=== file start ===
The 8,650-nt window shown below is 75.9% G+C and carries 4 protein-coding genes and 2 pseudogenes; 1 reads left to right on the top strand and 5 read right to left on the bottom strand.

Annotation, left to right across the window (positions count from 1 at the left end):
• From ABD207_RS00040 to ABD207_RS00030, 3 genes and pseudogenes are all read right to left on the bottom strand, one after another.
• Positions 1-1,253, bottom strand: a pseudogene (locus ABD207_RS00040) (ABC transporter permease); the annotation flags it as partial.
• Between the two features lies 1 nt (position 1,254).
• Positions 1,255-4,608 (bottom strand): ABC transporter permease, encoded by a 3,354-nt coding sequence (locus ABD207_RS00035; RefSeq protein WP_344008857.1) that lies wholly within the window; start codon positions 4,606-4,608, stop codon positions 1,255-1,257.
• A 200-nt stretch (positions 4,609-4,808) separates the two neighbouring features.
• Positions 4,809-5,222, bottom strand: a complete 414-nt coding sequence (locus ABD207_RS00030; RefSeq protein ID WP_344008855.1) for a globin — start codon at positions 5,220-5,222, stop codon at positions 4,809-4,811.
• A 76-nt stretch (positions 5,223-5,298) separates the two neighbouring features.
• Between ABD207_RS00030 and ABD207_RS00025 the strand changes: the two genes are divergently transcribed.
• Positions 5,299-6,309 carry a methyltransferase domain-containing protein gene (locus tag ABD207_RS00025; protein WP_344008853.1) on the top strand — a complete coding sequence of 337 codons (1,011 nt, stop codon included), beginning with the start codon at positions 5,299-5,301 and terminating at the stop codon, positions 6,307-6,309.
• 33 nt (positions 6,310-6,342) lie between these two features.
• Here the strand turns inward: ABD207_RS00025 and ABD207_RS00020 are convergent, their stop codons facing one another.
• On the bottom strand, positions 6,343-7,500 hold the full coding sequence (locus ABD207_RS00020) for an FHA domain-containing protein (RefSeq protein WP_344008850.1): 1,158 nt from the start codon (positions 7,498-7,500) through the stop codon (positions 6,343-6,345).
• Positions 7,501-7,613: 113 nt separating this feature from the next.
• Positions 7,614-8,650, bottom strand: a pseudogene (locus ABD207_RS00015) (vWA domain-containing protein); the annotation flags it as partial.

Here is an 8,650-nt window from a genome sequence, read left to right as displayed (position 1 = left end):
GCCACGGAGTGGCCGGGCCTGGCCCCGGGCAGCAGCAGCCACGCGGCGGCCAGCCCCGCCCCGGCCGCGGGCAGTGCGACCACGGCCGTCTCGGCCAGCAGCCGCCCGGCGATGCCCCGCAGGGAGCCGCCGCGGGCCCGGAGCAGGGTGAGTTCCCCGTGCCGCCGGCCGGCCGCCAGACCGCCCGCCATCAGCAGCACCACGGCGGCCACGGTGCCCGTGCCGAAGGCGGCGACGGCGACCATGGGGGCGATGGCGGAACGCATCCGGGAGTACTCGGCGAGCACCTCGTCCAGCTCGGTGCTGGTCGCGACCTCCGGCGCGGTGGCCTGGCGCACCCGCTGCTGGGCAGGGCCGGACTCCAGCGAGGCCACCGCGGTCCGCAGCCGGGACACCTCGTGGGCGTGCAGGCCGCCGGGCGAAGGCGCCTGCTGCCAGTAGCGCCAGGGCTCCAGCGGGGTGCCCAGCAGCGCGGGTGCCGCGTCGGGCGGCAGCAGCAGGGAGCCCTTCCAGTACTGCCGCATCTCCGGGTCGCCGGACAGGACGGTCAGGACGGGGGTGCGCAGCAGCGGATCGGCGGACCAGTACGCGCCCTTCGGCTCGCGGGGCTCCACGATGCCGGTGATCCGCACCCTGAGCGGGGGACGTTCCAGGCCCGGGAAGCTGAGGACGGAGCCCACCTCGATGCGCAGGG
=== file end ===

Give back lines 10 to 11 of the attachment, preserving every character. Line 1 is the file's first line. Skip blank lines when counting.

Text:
• Between ABD207_RS00030 and ABD207_RS00025 the strand changes: the two genes are divergently transcribed.
• Positions 5,299-6,309 carry a methyltransferase domain-containing protein gene (locus tag ABD207_RS00025; protein WP_344008853.1) on the top strand — a complete coding sequence of 337 codons (1,011 nt, stop codon included), beginning with the start codon at positions 5,299-5,301 and terminating at the stop codon, positions 6,307-6,309.